These shortcomings in taking sexual assault seriously even impacted women on the force. 

One officer told the review how she had been repeatedly raped and physically abused by another officer, including one attack where she was hit in the face, lost consciousness, then was raped. When she laid a complaint with the force, the case was passed between six different investigators over a year without ever progressing. 

The woman attempted to take her own life, citing the police investigation “draining the life out of” her, while no action was ever taken against her alleged attacker.

A similar account was given by another female officer who said she had complained about being touched inappropriately multiple times in the workplace by a more senior male colleague, including while she was getting changed. After she complained about his behaviour, she said she was ostracised and branded a troublemaker by her colleagues, while the male officer faced no consequences.


And in another case cited in the report, a Met officer groomed a domestic violence victim, discouraging her from talking to anyone else. The woman subsequently found out the officer hadn’t recorded any evidence she had given him about her case, meaning no charges were pursued against her domestic abuser; he then cut off contact with her once he was placed under investigation with another vulnerable woman, and resigned before his disciplinary hearing.

Jayne Butler, CEO of Rape Crisis, said the report showed “a police service in crisis,” and underlined the need for “urgent change.”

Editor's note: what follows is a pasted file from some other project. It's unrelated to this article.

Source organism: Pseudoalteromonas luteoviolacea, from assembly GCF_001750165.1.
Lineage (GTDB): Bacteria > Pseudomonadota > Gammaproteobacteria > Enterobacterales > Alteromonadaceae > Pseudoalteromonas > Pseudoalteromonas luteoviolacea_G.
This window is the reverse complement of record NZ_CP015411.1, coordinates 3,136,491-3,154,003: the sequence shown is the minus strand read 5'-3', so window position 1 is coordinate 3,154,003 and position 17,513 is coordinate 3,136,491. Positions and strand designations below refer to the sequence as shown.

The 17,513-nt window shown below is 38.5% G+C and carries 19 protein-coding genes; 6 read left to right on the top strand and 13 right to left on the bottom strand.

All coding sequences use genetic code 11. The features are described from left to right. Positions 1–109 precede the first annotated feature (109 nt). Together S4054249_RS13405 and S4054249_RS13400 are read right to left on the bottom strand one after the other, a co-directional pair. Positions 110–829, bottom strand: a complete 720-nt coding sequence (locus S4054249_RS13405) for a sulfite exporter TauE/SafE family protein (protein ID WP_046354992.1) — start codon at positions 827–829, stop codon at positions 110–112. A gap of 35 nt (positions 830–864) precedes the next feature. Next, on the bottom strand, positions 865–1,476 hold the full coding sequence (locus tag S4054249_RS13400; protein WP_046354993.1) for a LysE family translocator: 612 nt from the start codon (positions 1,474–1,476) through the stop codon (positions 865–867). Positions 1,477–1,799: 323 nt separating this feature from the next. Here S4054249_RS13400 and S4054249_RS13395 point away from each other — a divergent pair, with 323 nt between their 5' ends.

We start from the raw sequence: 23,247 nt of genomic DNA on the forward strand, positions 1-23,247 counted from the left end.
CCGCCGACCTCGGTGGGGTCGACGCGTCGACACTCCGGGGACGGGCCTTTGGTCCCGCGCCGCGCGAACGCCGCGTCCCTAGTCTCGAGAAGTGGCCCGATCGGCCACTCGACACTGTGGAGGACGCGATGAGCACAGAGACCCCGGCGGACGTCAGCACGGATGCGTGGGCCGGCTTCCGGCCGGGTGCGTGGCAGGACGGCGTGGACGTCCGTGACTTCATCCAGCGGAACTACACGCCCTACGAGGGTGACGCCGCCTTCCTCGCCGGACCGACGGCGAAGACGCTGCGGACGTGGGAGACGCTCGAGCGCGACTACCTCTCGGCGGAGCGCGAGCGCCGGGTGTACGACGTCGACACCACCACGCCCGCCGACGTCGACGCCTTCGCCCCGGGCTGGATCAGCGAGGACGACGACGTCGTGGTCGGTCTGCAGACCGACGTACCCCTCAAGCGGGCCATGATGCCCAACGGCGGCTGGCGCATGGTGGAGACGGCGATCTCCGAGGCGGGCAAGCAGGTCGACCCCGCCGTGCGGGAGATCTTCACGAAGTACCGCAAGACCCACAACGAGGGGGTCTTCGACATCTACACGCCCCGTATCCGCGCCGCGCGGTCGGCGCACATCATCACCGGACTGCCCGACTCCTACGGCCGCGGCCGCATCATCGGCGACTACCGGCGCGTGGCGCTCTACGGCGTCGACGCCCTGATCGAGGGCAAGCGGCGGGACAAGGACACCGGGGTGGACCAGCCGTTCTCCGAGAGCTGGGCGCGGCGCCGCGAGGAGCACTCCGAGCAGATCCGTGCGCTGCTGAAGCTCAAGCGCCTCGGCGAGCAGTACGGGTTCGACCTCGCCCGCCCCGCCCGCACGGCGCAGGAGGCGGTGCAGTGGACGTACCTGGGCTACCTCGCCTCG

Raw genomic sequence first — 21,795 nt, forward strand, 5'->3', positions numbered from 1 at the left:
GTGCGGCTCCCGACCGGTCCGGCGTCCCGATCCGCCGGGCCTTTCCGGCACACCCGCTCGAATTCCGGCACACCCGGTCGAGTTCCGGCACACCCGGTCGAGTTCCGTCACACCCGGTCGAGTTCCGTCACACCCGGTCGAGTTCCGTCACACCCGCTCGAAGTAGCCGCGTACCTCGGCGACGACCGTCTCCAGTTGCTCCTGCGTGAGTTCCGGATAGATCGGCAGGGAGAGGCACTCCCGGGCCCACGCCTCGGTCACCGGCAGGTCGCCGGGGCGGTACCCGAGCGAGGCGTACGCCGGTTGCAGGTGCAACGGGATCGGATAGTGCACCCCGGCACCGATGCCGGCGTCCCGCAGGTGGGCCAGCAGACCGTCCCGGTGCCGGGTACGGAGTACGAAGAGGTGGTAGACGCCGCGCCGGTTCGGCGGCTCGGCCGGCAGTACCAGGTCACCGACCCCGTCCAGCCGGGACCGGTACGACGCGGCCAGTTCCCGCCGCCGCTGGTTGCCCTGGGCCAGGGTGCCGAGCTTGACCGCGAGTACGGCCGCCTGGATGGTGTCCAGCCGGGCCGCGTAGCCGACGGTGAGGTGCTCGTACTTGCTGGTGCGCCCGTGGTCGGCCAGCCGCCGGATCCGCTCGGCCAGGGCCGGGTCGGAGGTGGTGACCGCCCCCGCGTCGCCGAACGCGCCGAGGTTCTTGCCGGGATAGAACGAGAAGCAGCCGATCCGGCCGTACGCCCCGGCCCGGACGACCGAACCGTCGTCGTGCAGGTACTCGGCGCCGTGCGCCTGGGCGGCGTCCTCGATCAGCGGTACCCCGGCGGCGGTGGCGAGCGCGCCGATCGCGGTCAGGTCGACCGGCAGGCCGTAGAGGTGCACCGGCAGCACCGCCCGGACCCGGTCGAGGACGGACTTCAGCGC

“There has been a culture of defensiveness and denial when faced with accusations of wrong-doing in the past, and we will watch closely to see what actions are taken in response to the report over the next few weeks,” she said. “We cannot accept that prejudice, stereotypes and rape myths are expressed openly by officers without being challenged and that there are no consequences for it.”

“Women and girls deserve to see change, deserve to feel safe, and deserve to feel that the police will do their jobs.”

Andrea Simon, director of the End Violence Against Women Coalition told VICE World News in a statement that the report’s revelations around the handling of rape evidence were “appalling.”

“But they confirm what women’s organisations have long known about institutional failings that are a barrier to rape victims accessing justice,” she said. “When rape survivors who report to the police already face a little over 1% chance that charges will be brought against a perpetrator, it is unthinkable that vital evidence is being mistreated and discarded in this way.

“This is yet another shocking example of the de-prioritisation and de-specialisation of the police response to rape, which Baroness Casey finds has put women and children at greater risk than necessary.”

In response to the report, the Met's Commissioner Sir Mark Rowley said the force had “let Londoners down,” and that the report had to be "a new beginning.”

He told the BBC that hundreds of "problematic" officers had been identified since he took over the force in September.